What is the evidence?

More is known about the health risk of radon exposure to humans than about most other human carcinogens. This knowledge is based on extensive epidemiological studies of thousands of underground miners, carried out over more than 50 years worldwide, including on miners in the United States and Canada. In addition to the data on miners, experimental exposures on laboratory animals confirm that radon and its decay products can cause lung cancer.

 

Human Studies and Animal Studies

Research on lung cancer mortality in miners exposed to radon progeny is substantial and consistent. Studies of thousands of miners, some with follow-up periods of 30 years and more, have been conducted in metal, fluorspar, shale, and uranium mines in the United States, Canada, Australia, China and Europe. These studies have consistently shown an increase in the occurrence of lung cancer with exposure to radon decay products, despite differences in study populations and methodologies.

The miner studies detailed the following findings:

•    At equal cumulative exposures, low exposures in the range of the EPA's 4 pCi/L action level 
      over longer periods produced a greater risk of lung cancer than high exposures over short
      periods.

•    Increased lung cancer risk with radon exposure has been observed even after controlling
      for, or in the absence of, other exposure risks, such as asbestos, silica, diesel fumes,
      arsenic, chromium, nickel, and ore dust.

•    Non-smoking miners exposed to radon have been observed to have an increased risk of lung
      cancer.

Animal experiments conducted by the United States Department of Energy's Office of Energy Research, as well as those conducted in France, have confirmed the carcinogenicity of radon, and have provided insight into the nature of the exposure-response relationship, as well as the modifying effects of the exposure rates.

To date, these animal studies have produced several relevant findings for humans:

•    Health effects observed in animals exposed to radon and radon decay products include lung
      carcinomas, pulmonary fibrosis, emphysema, and a shortening of lifespan.

•    The incidence of respiratory tract tumors grew with an increase in cumulative
      exposure coupled with a decrease in rate of exposure.

•    Increased incidence of respiratory tract tumors was observed in rats at cumulative
      exposures as low as 20 WLM.

•    Exposure to ore dust or diesel fumes simultaneously with radon did not increase the
      incidence of lung tumors above that produced by radon progeny exposures alone.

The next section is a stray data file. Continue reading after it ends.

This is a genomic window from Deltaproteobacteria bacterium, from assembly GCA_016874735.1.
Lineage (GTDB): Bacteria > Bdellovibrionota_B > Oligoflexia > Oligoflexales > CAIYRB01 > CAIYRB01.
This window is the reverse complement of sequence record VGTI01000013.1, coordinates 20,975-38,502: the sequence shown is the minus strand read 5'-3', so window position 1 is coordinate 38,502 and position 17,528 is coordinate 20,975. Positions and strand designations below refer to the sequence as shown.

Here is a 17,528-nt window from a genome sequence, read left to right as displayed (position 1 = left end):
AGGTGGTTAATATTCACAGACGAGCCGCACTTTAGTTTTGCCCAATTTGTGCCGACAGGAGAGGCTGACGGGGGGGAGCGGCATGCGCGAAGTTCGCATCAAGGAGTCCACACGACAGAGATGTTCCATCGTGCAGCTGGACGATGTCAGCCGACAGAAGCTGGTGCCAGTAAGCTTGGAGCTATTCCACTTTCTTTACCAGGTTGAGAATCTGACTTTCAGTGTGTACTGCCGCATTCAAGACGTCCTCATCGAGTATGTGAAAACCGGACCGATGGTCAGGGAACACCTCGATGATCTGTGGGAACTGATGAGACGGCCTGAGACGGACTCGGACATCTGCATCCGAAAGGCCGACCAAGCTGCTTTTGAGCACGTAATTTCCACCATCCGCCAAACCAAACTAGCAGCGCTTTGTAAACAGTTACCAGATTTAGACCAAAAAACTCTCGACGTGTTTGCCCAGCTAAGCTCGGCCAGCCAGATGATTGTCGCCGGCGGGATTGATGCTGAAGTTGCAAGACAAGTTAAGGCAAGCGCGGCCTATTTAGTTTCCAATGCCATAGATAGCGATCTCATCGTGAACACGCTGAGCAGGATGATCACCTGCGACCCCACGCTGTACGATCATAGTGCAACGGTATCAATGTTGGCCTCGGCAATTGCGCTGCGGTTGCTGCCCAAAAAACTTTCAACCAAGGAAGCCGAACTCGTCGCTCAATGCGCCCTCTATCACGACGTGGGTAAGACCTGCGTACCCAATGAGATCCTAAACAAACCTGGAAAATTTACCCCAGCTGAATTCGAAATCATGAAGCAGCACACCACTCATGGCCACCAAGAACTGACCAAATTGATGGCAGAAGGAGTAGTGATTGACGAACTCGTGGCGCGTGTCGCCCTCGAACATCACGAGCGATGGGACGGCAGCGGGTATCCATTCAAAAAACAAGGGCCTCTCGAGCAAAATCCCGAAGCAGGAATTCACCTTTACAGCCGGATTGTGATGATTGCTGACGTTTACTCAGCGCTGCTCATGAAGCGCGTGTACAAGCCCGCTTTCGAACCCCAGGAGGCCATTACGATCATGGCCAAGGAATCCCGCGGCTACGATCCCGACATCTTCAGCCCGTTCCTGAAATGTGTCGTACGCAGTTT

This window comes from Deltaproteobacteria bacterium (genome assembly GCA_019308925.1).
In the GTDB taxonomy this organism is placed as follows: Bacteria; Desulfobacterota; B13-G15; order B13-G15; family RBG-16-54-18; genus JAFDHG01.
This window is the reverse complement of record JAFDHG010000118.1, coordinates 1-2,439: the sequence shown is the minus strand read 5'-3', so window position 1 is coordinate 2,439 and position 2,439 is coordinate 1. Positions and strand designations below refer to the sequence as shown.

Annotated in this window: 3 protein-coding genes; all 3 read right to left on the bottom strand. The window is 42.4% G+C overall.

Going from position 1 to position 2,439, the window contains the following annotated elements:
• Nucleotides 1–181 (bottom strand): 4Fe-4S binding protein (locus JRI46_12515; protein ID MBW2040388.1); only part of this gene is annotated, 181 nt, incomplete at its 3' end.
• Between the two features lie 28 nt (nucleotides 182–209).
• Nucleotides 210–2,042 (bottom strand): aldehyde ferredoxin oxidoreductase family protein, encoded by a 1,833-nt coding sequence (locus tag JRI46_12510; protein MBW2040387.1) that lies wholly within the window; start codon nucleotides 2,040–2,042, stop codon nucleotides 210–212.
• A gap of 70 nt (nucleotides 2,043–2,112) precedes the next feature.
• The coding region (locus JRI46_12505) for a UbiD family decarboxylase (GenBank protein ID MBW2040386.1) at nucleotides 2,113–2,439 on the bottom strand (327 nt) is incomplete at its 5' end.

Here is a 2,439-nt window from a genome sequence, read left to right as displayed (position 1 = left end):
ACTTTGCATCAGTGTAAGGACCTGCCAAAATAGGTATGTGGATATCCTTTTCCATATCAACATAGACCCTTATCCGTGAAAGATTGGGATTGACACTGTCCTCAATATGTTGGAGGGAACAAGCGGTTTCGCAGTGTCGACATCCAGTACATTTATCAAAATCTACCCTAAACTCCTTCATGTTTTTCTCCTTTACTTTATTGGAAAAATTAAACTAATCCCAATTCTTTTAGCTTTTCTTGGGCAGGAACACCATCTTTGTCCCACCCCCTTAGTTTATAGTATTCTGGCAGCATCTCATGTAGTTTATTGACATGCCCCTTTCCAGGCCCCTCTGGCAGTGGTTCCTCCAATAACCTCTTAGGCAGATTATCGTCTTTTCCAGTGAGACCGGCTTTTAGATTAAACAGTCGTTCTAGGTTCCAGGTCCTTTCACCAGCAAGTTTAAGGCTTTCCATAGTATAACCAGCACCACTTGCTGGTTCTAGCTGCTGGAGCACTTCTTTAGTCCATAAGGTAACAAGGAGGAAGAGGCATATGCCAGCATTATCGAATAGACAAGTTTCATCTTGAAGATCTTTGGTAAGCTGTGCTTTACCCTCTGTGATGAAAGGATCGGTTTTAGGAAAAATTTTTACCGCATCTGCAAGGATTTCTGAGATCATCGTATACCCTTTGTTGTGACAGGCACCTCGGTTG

•    Lifetime lung-tumor risk coefficients that have been observed in animals are similar to the
      lifetime lung-cancer risk coefficients observed in human studies.

•    In a study of rats exposed to radon progeny and uranium ore dust simultaneously, it was
      observed that the risk of lung cancer was elevated at exposure levels similar to those found 
      in homes. The risk decreased in proportion to the decrease in exposure to radon progeny.

In 1988, a panel of experts convened by the World Health Organization's International Agency for Research on Cancer unanimously agreed that there is sufficient evidence to conclude that radon causes cancer in humans and in laboratory animals. Scientific committees assembled by the National Academy of Sciences (NAS), the International Commission on Radiological Protection (ICRP), and the National Council on Radiation Protection and Measurement (NCRP) also have reviewed the available data and agreed that radon exposure causes human lung cancer.

Recognizing that radon is a significant public health risk, scientific and professional organizations, such as the American Medical Association, the American Lung Association, and the National Medical Association, have developed programs to reduce the health risks of radon. The National Institute for Occupational Safety and Health (NIOSH) reviewed the epidemiological data and recommended that the annual radon progeny exposure limit for the mining industry be lowered.



Is occupational exposure to radon comparable to residential exposure?


Because questions have been raised about the appropriateness of using the epidemiological studies of underground miners as a basis for estimating the risk radon poses to the general population, the EPA commissioned the NAS to investigate the difference between underground miners and members of the general public in the doses they receive per unit-exposure due to inhaled radon progeny.